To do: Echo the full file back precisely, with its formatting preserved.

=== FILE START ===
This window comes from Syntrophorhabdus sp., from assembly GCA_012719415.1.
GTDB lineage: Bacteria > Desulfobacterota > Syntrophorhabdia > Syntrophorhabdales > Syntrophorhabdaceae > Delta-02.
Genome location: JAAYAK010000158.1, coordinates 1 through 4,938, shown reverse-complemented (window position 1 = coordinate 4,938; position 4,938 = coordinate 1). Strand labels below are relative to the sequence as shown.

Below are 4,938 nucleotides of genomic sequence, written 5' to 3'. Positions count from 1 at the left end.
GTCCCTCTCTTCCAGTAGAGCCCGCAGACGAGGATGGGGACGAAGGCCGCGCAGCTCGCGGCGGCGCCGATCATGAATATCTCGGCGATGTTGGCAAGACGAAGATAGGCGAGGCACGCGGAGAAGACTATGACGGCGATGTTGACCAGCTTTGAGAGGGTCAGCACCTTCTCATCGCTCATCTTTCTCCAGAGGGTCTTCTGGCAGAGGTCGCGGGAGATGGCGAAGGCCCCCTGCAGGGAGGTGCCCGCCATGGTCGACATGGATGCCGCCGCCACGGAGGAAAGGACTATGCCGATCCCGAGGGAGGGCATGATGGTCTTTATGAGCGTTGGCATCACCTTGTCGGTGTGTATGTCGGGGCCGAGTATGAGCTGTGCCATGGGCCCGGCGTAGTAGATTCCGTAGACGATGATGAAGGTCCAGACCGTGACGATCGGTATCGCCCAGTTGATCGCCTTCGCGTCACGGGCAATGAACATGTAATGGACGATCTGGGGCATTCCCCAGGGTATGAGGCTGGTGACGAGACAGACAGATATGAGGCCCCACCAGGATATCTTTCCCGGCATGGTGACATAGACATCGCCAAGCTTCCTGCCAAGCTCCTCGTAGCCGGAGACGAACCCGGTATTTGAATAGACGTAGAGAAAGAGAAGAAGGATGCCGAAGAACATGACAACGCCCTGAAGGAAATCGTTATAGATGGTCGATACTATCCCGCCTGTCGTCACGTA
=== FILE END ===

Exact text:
This window comes from Syntrophorhabdus sp., from assembly GCA_012719415.1.
GTDB lineage: Bacteria > Desulfobacterota > Syntrophorhabdia > Syntrophorhabdales > Syntrophorhabdaceae > Delta-02.
Genome location: JAAYAK010000158.1, coordinates 1 through 4,938, shown reverse-complemented (window position 1 = coordinate 4,938; position 4,938 = coordinate 1). Strand labels below are relative to the sequence as shown.

Below are 4,938 nucleotides of genomic sequence, written 5' to 3'. Positions count from 1 at the left end.
GTCCCTCTCTTCCAGTAGAGCCCGCAGACGAGGATGGGGACGAAGGCCGCGCAGCTCGCGGCGGCGCCGATCATGAATATCTCGGCGATGTTGGCAAGACGAAGATAGGCGAGGCACGCGGAGAAGACTATGACGGCGATGTTGACCAGCTTTGAGAGGGTCAGCACCTTCTCATCGCTCATCTTTCTCCAGAGGGTCTTCTGGCAGAGGTCGCGGGAGATGGCGAAGGCCCCCTGCAGGGAGGTGCCCGCCATGGTCGACATGGATGCCGCCGCCACGGAGGAAAGGACTATGCCGATCCCGAGGGAGGGCATGATGGTCTTTATGAGCGTTGGCATCACCTTGTCGGTGTGTATGTCGGGGCCGAGTATGAGCTGTGCCATGGGCCCGGCGTAGTAGATTCCGTAGACGATGATGAAGGTCCAGACCGTGACGATCGGTATCGCCCAGTTGATCGCCTTCGCGTCACGGGCAATGAACATGTAATGGACGATCTGGGGCATTCCCCAGGGTATGAGGCTGGTGACGAGACAGACAGATATGAGGCCCCACCAGGATATCTTTCCCGGCATGGTGACATAGACATCGCCAAGCTTCCTGCCAAGCTCCTCGTAGCCGGAGACGAACCCGGTATTTGAATAGACGTAGAGAAAGAGAAGAAGGATGCCGAAGAACATGACAACGCCCTGAAGGAAATCGTTATAGATGGTCGATACTATCCCGCCTGTCGTCACGTA